The sustainability conversation has evolved radically since I started the Designers Accord two and a half years ago. At that time, major magazines like Time and Vanity Fair were declaring "eco-wars," reveling in "eco-nakedness," and celebrating Indiana Jones-Athena hybrid "eco-pin-ups."
Industry conversations were punctuated with comments around recycling and material selection. Questions like "What's your end-of-life scenario?" became trendy corporate pick-up lines, provoking our clients into thinking differently about waste (thank you, Bill McDonough). But while the movement matured, the tone of this conversation had a reverse effect in the design community. Many designers found the topic too tactical, too focused on conscious consumption and sacrifice instead of the lingua franca of design: empowerment, status, beauty.
Of course there's great progress to be made by focusing on these specifics--everybody loves the reluctant-hero story of Method , and yes, the improved practices undertaken by Walmart  around packaging, composting, and supply chain will continue to have major positive impact. But the dialogue at that time appeared to center on adaptation rather than change; checklists rather than experimentation. Even as a few hundred thousand people rallied around Designers Accord, extending the movement to somewhat of a global phenomenon, "sustainability" in many ways has still felt out of sync with the incredible potential of design, with the reason we all do what we do every day.
Enter the interactive community.
Last week I gave one of the keynote presentations at the 10-day film-interactive-music spectacle in Austin: SXSW . It was my first time at the event, and all of the rumors, innuendos, myths, and warnings rang true. The crew who picked me up at the airport cautioned me that the "South-by" audience ruled, and that the speakers served at the pleasure of a Twitter-equipped crowd who could ruin you (4evah!) within five minutes. The warning was raw: there had been a mutiny that morning during a panel, people constantly recalled the infamous 2008 Zuckerberg interview , and of course, the Umair-Ev interview  the day after my presentation will go down in history. I was there, it was indeed that ugly.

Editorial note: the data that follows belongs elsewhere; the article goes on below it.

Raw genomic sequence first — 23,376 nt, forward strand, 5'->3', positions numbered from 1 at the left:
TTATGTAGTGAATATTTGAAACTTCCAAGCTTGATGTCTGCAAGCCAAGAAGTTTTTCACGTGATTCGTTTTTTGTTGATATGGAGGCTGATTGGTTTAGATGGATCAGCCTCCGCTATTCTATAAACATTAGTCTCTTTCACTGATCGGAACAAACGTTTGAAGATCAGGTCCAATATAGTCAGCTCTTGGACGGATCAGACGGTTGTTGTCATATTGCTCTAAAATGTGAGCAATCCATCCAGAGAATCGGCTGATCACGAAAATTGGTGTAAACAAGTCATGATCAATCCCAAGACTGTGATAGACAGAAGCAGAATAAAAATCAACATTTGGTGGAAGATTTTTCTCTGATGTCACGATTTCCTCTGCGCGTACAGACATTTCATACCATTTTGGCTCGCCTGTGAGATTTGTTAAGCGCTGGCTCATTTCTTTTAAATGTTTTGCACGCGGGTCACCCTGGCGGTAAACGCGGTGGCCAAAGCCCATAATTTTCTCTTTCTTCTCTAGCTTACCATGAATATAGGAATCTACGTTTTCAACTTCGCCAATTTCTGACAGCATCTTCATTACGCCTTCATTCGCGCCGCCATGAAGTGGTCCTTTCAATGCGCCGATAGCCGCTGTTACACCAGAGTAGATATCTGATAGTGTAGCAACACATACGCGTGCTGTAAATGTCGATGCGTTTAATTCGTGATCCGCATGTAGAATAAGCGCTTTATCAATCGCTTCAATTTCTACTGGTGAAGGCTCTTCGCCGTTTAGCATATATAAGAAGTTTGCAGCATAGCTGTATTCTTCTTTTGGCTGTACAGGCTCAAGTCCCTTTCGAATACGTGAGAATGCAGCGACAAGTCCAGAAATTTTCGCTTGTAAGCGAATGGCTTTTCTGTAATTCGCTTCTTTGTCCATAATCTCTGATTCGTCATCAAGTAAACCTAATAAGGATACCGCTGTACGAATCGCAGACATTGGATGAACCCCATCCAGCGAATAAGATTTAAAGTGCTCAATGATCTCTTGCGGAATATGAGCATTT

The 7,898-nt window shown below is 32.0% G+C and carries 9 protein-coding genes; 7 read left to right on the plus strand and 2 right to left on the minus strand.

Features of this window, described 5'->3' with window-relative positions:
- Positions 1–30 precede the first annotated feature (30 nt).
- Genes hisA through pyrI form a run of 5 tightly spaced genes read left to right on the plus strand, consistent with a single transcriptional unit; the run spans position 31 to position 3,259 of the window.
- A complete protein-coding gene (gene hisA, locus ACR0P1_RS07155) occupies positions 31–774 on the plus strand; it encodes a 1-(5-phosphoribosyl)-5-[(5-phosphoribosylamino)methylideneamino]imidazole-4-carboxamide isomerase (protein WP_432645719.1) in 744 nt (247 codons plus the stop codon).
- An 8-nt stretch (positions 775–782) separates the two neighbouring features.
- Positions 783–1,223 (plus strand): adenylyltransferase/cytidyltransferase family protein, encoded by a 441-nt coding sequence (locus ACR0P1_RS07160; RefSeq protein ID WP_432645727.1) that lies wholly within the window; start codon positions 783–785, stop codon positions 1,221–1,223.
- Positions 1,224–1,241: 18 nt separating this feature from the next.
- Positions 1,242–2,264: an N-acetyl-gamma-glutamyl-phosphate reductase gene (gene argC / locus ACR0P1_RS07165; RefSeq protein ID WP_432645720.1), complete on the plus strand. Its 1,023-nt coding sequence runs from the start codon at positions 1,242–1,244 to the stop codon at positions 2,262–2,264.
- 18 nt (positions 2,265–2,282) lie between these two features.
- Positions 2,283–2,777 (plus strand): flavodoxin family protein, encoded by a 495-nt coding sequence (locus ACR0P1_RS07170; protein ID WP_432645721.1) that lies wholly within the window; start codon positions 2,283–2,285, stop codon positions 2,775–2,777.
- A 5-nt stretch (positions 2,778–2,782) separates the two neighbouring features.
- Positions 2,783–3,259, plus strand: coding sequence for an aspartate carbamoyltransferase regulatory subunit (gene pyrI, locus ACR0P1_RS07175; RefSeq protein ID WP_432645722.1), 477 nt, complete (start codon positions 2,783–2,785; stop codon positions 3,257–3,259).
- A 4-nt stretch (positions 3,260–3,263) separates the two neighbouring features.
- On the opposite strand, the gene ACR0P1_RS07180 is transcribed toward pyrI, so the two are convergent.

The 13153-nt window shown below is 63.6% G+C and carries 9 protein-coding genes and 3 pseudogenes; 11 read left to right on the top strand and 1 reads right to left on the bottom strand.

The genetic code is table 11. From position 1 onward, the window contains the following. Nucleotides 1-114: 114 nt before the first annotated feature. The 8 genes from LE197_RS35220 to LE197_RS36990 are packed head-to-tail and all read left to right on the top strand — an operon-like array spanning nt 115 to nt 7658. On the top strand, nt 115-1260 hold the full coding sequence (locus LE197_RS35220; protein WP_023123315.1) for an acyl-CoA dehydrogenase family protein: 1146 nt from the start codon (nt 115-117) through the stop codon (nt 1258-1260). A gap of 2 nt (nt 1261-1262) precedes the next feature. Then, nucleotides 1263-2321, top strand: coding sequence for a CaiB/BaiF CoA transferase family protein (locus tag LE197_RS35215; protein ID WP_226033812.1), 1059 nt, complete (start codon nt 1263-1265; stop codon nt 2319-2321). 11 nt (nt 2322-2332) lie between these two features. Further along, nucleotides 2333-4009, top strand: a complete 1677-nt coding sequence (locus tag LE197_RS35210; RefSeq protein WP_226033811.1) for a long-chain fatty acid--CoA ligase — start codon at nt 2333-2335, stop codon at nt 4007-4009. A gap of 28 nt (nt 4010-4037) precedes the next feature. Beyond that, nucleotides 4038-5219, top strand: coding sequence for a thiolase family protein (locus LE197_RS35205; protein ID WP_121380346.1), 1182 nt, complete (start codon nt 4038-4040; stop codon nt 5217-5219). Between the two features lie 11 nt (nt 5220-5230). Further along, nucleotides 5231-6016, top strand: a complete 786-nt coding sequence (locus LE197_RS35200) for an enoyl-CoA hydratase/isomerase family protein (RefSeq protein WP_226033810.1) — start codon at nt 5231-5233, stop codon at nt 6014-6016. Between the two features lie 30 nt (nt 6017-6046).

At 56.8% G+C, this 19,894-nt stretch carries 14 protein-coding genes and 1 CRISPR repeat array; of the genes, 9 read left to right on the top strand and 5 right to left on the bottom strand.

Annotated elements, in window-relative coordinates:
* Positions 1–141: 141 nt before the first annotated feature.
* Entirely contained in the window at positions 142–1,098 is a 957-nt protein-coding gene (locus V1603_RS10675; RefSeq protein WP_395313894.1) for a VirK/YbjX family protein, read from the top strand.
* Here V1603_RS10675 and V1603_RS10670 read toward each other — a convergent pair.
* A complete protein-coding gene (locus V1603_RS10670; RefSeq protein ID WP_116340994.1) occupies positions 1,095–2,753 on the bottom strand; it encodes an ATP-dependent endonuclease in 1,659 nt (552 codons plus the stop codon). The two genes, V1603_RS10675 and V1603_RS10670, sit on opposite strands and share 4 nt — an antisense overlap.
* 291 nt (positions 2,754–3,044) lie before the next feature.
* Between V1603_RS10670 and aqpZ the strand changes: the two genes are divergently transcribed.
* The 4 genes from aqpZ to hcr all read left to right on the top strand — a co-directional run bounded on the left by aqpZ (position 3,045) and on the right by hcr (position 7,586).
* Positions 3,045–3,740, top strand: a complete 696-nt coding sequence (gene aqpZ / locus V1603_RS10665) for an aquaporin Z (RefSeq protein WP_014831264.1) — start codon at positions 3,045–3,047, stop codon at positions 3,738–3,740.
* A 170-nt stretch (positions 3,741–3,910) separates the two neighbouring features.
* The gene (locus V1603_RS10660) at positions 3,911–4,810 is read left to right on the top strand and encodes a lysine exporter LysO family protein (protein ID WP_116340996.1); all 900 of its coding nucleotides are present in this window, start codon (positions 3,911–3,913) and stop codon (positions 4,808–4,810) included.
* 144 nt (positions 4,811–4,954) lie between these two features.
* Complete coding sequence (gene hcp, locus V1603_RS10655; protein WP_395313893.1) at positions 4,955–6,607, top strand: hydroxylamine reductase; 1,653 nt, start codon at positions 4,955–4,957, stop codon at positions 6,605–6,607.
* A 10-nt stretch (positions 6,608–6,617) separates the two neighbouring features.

Fortunately the talk I gave was well-received (you can see some of it here ). And what I did in that talk was call out the fact that the interactive community has been acting as benchwarmers, sitting on the sidelines in the sustainability movement. And they've grown comfortable in this passive position despite the fact that their community is comprised of the developers and designers who create the products, services, and strategies that shape our global culture.
My answer for this audience was to think about sustainability as systems design, something any interaction designer is totally comfortable with--it's in their DNA. I outlined seven principles for systems design, but as was pointed out to me several times after my talk, interactive designers still wanted to know: What could they do today? Where should they start? One well-meaning designer asked: "Can't we just re-Tweet something?" While making a list of sustainability to-dos seems antithetical to the message of real systems thinking, I realized that offering real-world applications was the second, crucial part of my message. I've given it plenty of thought in the week since I've left Austin, so here are my seven principles, plus a start at seven action items for anyone is looking for a way to reconsider the sustainability challenge.
Principle 1: A system is more than the sum of its parts. If you take the system apart these properties are lost, and every part of the system affects every other part. Nothing is outside the system.
Action: Internalize the concept of the system. Using this simple diagram by Bruce Mau, it's easy to see how you can understand matter as a long piece of string with two fixed points. Where you pull one bit, others have to give. You can map your projects, your resources and your impact this way.